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Old 28th August 2008, 11:16 PM   #1
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Default What would be your requirements for a discrete saw wave generator?

Hello all.

An idea I have been toying with for a long time is gutting my computer monitor (CRT) and replacing as much of the circuits as possible with discrete analog circuits of my own design.

The first thing I thought about was the sweep generator for the monitor. For this application, the sweep needs to be decently accurate, to keep image distortion minimal. That's what I want, at least. I'm just an angsty teen but I get annoyed when the edges of the picture aren't straight.

From concept to substance will take time for the entire project, but I decided to post here to see what requirements a DIYer has for the minimum accuracy of a saw wave generator. My default minimum here is a sweep that looks graphically perfect when viewed with, say, an oscilloscope.

However to get further the only method I know of is to use FFT analysis. Ideally a saw wave has all harmonics at correct proportions.

So, to all which it applies, what requirements would you require be met before you stamp an analog sweepgen circuit with your personal seal of approval, and perhaps use it in your own projects?

- keantoken
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Old 28th August 2008, 11:57 PM   #2
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CRT?
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Old 29th August 2008, 12:15 AM   #3
lineup is offline lineup  Sweden
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rising sawtooth
is one of the most useful signals for testing amplifiers

what is Rising Sawtooth Wave?????

the rise is the same as rise of one square wave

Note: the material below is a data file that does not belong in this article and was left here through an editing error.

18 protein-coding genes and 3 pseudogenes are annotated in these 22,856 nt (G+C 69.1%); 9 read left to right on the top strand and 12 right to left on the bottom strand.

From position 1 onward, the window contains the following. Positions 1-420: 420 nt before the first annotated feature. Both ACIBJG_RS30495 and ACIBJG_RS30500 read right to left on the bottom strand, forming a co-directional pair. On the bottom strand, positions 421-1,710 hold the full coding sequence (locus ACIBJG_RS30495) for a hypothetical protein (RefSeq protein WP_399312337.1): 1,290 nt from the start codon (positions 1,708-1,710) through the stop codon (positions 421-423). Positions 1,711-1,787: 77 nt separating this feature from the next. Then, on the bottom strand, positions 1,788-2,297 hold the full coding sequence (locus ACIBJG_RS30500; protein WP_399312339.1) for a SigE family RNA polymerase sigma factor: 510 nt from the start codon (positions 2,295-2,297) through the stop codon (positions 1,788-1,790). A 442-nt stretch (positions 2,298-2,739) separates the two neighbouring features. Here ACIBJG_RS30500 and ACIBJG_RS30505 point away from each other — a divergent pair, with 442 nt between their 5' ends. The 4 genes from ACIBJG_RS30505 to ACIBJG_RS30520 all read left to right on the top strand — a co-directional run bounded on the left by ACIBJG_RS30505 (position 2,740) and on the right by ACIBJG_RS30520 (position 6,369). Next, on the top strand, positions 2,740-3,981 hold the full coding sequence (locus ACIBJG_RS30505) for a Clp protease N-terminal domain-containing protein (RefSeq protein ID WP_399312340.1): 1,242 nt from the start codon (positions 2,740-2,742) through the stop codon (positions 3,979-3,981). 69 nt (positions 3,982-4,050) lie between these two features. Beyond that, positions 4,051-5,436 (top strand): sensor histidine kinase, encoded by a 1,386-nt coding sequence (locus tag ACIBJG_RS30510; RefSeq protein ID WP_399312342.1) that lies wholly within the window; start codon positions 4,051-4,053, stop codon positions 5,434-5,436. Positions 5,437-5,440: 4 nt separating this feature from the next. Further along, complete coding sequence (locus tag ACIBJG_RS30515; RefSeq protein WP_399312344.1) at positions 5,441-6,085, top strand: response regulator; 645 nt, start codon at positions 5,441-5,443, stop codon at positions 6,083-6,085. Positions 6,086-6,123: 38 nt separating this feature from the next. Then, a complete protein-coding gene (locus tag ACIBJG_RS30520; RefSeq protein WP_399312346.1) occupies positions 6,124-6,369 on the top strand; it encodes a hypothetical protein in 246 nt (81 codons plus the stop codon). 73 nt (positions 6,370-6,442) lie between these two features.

the sloop is the same as of triangle wave
... then it repeats with a 90 degrees rise again

using this for oscilloscope testing, you get alot of good information

Try it, and you will see what i mean
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Old 29th August 2008, 12:26 AM   #4
lineup is offline lineup  Sweden
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i have one schematic for making the sawtooth
that i described in prev post

it is from one Elektuur article way back

I even have made my own sawtooth generator circuit.

1. You have to use very fast switching transistor for the rising square.
High slewrate, low rise micro seconds value of transistor.

2. Then you have one capacitor to detect the top limit
and begin the 'slow' sloop until another lower limit
which will trigger

3. the fast rise transistor again


Not too difficult or complicated to do discrete with a handful of suitable transistors.
I took what transistors I had in
my personal re-use supply = desoldered from old PC and radio circuits.

And it worked pretty well, even if those transistors was not the same as in Elektuur article.

Lineup - Electronical wave generator circuits.
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Old 29th August 2008, 01:00 AM   #5
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Yeah, I don't kow about driving a CRT but a sawtooth wave is great for testing stuff with the o'scope.

I love 'em!
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Old 29th August 2008, 04:07 AM   #6
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I just registered, Lineup.

I didn't find the circuit, though...


At any rate, here's what I know about analog sweep generators, of the cap-charge variety:

1: Cap must be fed with a good CCS, with low Cj transistor, which is especially important at high frequencies.

2: Discharge device should draw as little current at idle as possible, to keep constant current through the capacitor.

3: good cap is needed. Electrolytics aren't required. 60Hz can easily be made with a 100n cap.

4: if output is connected directly to charging capacitor, it must be a VERY high-impedance amp or other. From what I know, CRTs have basically infinite impedance, so perhaps the CRT plates can themselves be used as the capacitor.

That said, here is the circuit I've been messing with for a while. Once I have the parts and time, I will attempt to build it. It simulates fairly well.

Q1 and Q2 for a PUT pair/SCR thingy, which CAN be run without Q3. However, this limits the high frequency possibilities. Without Q3 the highest is about 20KHz and if you're lucky 40KHz. With Q3 it is possible to go in the 100's of KHz with still decent waveforms.

In certain situations bypassing R7 a 10p cap will help if you can't get it to start. Putting a small resistor in series with the capacitor may help in some situations as well.

Frequency is easily controlled via R4, which can be some sort of POT.